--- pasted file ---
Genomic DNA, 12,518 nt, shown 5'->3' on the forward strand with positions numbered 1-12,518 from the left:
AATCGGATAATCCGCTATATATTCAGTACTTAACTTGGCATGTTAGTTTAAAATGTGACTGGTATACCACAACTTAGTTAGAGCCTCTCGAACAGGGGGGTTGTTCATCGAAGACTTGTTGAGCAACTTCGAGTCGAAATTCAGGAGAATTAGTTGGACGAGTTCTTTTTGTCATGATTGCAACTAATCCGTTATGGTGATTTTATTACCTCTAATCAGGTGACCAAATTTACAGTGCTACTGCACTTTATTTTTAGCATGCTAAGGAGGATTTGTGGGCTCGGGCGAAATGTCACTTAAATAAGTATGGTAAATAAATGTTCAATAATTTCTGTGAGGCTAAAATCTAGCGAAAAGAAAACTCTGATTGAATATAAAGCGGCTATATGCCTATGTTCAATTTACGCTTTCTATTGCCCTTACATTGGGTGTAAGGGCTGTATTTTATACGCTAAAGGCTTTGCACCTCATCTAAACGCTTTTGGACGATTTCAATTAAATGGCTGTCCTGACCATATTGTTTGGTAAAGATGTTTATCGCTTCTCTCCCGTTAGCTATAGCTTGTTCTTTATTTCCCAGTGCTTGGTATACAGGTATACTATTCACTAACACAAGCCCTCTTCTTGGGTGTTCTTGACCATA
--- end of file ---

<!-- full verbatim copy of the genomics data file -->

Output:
Genomic DNA, 12,518 nt, shown 5'->3' on the forward strand with positions numbered 1-12,518 from the left:
AATCGGATAATCCGCTATATATTCAGTACTTAACTTGGCATGTTAGTTTAAAATGTGACTGGTATACCACAACTTAGTTAGAGCCTCTCGAACAGGGGGGTTGTTCATCGAAGACTTGTTGAGCAACTTCGAGTCGAAATTCAGGAGAATTAGTTGGACGAGTTCTTTTTGTCATGATTGCAACTAATCCGTTATGGTGATTTTATTACCTCTAATCAGGTGACCAAATTTACAGTGCTACTGCACTTTATTTTTAGCATGCTAAGGAGGATTTGTGGGCTCGGGCGAAATGTCACTTAAATAAGTATGGTAAATAAATGTTCAATAATTTCTGTGAGGCTAAAATCTAGCGAAAAGAAAACTCTGATTGAATATAAAGCGGCTATATGCCTATGTTCAATTTACGCTTTCTATTGCCCTTACATTGGGTGTAAGGGCTGTATTTTATACGCTAAAGGCTTTGCACCTCATCTAAACGCTTTTGGACGATTTCAATTAAATGGCTGTCCTGACCATATTGTTTGGTAAAGATGTTTATCGCTTCTCTCCCGTTAGCTATAGCTTGTTCTTTATTTCCCAGTGCTTGGTATACAGGTATACTATTCACTAACACAAGCCCTCTTCTTGGGTGTTCTTGACCATA